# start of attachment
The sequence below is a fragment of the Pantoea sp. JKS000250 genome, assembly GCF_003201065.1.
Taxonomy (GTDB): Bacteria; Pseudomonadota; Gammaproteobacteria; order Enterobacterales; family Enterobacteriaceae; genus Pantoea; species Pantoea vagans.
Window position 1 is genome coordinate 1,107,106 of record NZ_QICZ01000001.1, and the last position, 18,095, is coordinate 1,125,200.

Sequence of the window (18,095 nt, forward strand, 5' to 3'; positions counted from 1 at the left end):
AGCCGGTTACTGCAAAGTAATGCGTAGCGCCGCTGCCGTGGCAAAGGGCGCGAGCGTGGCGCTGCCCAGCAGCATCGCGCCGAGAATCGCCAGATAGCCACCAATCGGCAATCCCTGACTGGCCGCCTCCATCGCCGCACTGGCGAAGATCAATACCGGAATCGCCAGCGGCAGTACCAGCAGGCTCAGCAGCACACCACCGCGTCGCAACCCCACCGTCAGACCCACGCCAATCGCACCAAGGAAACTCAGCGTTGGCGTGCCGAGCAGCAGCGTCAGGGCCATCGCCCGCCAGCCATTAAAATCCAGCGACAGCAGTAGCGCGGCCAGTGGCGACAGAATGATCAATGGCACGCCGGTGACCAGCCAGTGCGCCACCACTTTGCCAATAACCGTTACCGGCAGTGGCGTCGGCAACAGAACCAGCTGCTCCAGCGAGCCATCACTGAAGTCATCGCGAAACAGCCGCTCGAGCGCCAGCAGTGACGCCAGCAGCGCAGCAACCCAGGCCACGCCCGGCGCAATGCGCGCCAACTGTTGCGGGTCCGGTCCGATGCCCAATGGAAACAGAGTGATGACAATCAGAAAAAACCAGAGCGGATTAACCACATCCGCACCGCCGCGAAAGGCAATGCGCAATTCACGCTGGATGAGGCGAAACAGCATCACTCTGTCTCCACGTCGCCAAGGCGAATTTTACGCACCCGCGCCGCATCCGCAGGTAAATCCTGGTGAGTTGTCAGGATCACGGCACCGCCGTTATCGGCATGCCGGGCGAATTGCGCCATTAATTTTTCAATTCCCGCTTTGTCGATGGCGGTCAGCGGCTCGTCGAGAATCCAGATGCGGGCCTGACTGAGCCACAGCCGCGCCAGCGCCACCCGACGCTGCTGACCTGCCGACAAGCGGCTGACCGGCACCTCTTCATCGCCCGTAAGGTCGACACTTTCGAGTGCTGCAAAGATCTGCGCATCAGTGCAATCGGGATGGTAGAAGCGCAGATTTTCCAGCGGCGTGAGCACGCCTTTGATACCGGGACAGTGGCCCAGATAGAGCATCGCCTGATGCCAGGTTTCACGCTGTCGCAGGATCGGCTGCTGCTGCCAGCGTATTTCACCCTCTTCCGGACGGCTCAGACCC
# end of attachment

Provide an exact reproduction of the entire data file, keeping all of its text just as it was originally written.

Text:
The sequence below is a fragment of the Pantoea sp. JKS000250 genome, assembly GCF_003201065.1.
Taxonomy (GTDB): Bacteria; Pseudomonadota; Gammaproteobacteria; order Enterobacterales; family Enterobacteriaceae; genus Pantoea; species Pantoea vagans.
Window position 1 is genome coordinate 1,107,106 of record NZ_QICZ01000001.1, and the last position, 18,095, is coordinate 1,125,200.

Sequence of the window (18,095 nt, forward strand, 5' to 3'; positions counted from 1 at the left end):
AGCCGGTTACTGCAAAGTAATGCGTAGCGCCGCTGCCGTGGCAAAGGGCGCGAGCGTGGCGCTGCCCAGCAGCATCGCGCCGAGAATCGCCAGATAGCCACCAATCGGCAATCCCTGACTGGCCGCCTCCATCGCCGCACTGGCGAAGATCAATACCGGAATCGCCAGCGGCAGTACCAGCAGGCTCAGCAGCACACCACCGCGTCGCAACCCCACCGTCAGACCCACGCCAATCGCACCAAGGAAACTCAGCGTTGGCGTGCCGAGCAGCAGCGTCAGGGCCATCGCCCGCCAGCCATTAAAATCCAGCGACAGCAGTAGCGCGGCCAGTGGCGACAGAATGATCAATGGCACGCCGGTGACCAGCCAGTGCGCCACCACTTTGCCAATAACCGTTACCGGCAGTGGCGTCGGCAACAGAACCAGCTGCTCCAGCGAGCCATCACTGAAGTCATCGCGAAACAGCCGCTCGAGCGCCAGCAGTGACGCCAGCAGCGCAGCAACCCAGGCCACGCCCGGCGCAATGCGCGCCAACTGTTGCGGGTCCGGTCCGATGCCCAATGGAAACAGAGTGATGACAATCAGAAAAAACCAGAGCGGATTAACCACATCCGCACCGCCGCGAAAGGCAATGCGCAATTCACGCTGGATGAGGCGAAACAGCATCACTCTGTCTCCACGTCGCCAAGGCGAATTTTACGCACCCGCGCCGCATCCGCAGGTAAATCCTGGTGAGTTGTCAGGATCACGGCACCGCCGTTATCGGCATGCCGGGCGAATTGCGCCATTAATTTTTCAATTCCCGCTTTGTCGATGGCGGTCAGCGGCTCGTCGAGAATCCAGATGCGGGCCTGACTGAGCCACAGCCGCGCCAGCGCCACCCGACGCTGCTGACCTGCCGACAAGCGGCTGACCGGCACCTCTTCATCGCCCGTAAGGTCGACACTTTCGAGTGCTGCAAAGATCTGCGCATCAGTGCAATCGGGATGGTAGAAGCGCAGATTTTCCAGCGGCGTGAGCACGCCTTTGATACCGGGACAGTGGCCCAGATAGAGCATCGCCTGATGCCAGGTTTCACGCTGTCGCAGGATCGGCTGCTGCTGCCAGCGTATTTCACCCTCTTCCGGACGGCTCAGACCC